Security & Privacy

Apple patches 2 actively exploited vulns in macOS Ventura, iOS 16, watchOS 9

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On Thursday, September 7, Apple released urgent security updates for macOS Ventura, iOS 16, iPadOS 16, and watchOS 9 to address two “actively exploited” vulnerabilities:

ImageIO

Available for: macOS Ventura, iPhone 8 and later, iPad Pro (all models), iPad Air 3rd generation and later, iPad 5th generation and later, and iPad mini 5th generation and later

Impact: Processing a maliciously crafted image may lead to arbitrary code execution. Apple is aware of a report that this issue may have been actively exploited.

Description: A buffer overflow issue was addressed with improved memory handling.

CVE-2023-41064: The Citizen Lab at The University of Torontoʼs Munk School

 

Wallet

Available for: iPhone 8 and later, iPad Pro (all models), iPad Air 3rd generation and later, iPad 5th generation and later, and iPad mini 5th generation and later, Apple Watch Series 4 and later

Impact: A maliciously crafted attachment may result in arbitrary code execution. Apple is aware of a report that this issue may have been actively exploited.

Description: A validation issue was addressed with improved logic.

CVE-2023-41061: Apple

The Citizen Lab blogged that both vulnerabilities were used in connection with the BLASTPASS exploit chain, which had been capable of compromising iOS 16.6 without any victim interaction. In other words, BLASTPASS was a “zero-click” exploit chain. Evidently, someone using the NSO Group’s Pegasus spyware had leveraged BLASTPASS to hack a Washingon, DC-based individual’s device.

Given that both vulnerabilities have been used in real-world attacks, these updates are urgent.

The updates are named macOS Ventura 13.5.2, iOS 16.6.1 and iPadOS 16.6.1, and watchOS 9.6.2.

No updates are available for previous versions of macOS, iOS, iPadOS, or watchOS. If you’re still using an older Apple operating system, your device is vulnerable. Learn more about dangerously outdated Macs, iPhones (and by extension iPads), and Apple Watches.

How to install Apple security updates

To update a Mac running macOS Ventura, go to System Settings > General > Software Update.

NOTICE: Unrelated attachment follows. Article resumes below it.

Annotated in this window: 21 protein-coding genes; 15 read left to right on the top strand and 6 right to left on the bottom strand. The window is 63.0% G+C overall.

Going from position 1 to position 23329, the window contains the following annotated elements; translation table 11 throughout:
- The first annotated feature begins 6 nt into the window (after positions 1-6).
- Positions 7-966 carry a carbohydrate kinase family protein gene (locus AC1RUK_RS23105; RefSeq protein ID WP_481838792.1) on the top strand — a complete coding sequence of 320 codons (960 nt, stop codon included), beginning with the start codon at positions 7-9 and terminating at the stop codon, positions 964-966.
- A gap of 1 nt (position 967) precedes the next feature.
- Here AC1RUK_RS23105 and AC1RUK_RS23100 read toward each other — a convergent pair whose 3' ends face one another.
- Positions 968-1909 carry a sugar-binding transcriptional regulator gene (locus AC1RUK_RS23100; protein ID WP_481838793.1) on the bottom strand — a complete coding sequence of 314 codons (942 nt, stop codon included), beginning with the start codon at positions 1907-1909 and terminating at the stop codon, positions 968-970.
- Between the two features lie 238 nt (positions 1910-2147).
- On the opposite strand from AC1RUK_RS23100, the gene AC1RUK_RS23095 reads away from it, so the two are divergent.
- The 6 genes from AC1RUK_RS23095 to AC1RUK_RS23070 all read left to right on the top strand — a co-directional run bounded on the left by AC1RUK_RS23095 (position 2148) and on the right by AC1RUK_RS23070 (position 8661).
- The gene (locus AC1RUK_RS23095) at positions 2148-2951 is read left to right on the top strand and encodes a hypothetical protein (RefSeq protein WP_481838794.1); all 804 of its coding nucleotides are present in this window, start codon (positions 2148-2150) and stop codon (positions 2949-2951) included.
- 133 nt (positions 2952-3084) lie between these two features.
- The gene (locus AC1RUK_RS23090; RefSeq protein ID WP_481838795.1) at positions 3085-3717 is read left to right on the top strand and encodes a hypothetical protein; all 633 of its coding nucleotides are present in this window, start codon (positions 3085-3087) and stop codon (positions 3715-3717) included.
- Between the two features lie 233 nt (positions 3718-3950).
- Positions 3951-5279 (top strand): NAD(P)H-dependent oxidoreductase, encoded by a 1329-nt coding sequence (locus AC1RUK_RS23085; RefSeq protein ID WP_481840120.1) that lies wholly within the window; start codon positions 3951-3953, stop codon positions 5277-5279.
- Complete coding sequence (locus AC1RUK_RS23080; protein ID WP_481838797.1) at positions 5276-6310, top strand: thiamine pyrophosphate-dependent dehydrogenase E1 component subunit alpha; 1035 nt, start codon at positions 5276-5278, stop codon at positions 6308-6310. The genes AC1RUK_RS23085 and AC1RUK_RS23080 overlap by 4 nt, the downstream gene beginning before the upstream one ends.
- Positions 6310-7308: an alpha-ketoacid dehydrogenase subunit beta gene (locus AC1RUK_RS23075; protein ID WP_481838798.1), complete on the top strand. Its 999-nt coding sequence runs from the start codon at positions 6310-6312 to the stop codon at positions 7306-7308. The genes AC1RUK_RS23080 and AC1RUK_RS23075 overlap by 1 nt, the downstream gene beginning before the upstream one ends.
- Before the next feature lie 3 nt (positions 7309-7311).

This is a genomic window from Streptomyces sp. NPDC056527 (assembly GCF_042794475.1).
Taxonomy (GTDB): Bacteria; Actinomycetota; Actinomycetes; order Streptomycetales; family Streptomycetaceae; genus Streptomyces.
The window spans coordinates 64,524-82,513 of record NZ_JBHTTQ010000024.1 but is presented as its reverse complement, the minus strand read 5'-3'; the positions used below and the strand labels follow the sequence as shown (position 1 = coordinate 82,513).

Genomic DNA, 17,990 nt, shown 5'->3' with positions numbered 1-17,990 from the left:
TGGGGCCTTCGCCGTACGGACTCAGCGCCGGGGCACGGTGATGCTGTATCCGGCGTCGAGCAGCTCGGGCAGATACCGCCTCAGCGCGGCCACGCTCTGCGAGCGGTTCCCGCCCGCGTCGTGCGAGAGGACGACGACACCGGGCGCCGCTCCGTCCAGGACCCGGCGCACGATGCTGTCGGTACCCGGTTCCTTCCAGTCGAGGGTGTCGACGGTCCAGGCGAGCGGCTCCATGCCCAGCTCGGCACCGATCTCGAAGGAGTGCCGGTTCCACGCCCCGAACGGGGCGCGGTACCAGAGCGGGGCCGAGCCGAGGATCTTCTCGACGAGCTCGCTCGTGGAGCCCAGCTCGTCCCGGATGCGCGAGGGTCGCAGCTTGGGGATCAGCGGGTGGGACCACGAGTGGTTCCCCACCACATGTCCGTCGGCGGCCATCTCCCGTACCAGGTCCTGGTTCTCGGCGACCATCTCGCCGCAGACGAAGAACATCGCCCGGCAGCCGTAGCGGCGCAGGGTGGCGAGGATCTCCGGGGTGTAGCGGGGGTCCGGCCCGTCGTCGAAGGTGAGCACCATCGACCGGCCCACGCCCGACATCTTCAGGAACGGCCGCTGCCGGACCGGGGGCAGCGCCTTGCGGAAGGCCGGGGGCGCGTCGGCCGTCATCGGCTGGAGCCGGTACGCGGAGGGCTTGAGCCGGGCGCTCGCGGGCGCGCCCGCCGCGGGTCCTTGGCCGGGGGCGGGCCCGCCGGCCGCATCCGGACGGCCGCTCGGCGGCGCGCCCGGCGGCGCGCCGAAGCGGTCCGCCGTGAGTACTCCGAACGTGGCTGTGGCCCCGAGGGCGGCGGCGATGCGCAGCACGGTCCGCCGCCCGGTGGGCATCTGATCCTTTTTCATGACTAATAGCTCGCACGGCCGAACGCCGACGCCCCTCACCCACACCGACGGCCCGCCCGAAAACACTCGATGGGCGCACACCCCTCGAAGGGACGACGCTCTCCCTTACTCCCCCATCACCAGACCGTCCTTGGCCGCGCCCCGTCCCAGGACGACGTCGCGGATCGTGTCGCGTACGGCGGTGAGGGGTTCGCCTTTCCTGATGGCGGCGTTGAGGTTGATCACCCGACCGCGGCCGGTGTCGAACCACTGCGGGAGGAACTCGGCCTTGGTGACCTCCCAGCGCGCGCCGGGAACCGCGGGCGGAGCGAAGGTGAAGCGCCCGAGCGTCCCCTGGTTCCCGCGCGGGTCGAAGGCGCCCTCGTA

If you have any trouble getting the macOS update to show up, either press ⌘R at the Software Update screen, or type in the Terminal softwareupdate -l (that’s a lowercase L) and press Return/Enter.

If you have an iPhone or iPad, go to Settings > General > Software Update to update iOS or iPadOS on your device.

To update watchOS on your Apple Watch, the process is a bit more complicated. First make sure your iPhone is up to date, that both your iPhone and Watch are connected to the same Wi-Fi network, and that the Watch has at least a 50% charge. Then open the Watch app on your phone and tap General > Software Update.

Whenever you’re preparing to update iOS, iPadOS, or macOS, always back up your data before installing any updates. This gives you a restore point if something does not go as planned. See our related article on how to check your macOS backups to ensure they work correctly.

How to Verify Your Backups are Working Properly

How can I learn more?

Each week on the Intego Mac Podcast, Intego’s Mac security experts discuss the latest Apple news, security and privacy stories, and offer practical advice on getting the most out of your Apple devices. Be sure to follow the podcast to make sure you don’t miss any episodes.

You can also subscribe to our e-mail newsletter and keep an eye here on The Mac Security Blog for the latest Apple security and privacy news. And don’t forget to follow Intego on your favorite social media channels: Follow Intego on Twitter Follow Intego on Facebook Follow Intego on YouTube Follow Intego on Pinterest Follow Intego on LinkedIn Follow Intego on Instagram Follow the Intego Mac Podcast on Apple Podcasts

About Joshua Long

Joshua Long (@theJoshMeister), Intego's Chief Security Analyst, is a renowned security researcher and writer, and an award-winning public speaker. Josh has a master's degree in IT concentrating in Internet Security and has taken doctorate-level coursework in Information Security. Apple has publicly acknowledged Josh for discovering an Apple ID authentication vulnerability. Josh has conducted cybersecurity research for more than 25 years, which has often been featured by major news outlets worldwide. Look for more of Josh's articles at security.thejoshmeister.com and follow him on X/Twitter, LinkedIn, and Mastodon. View all posts by Joshua Long →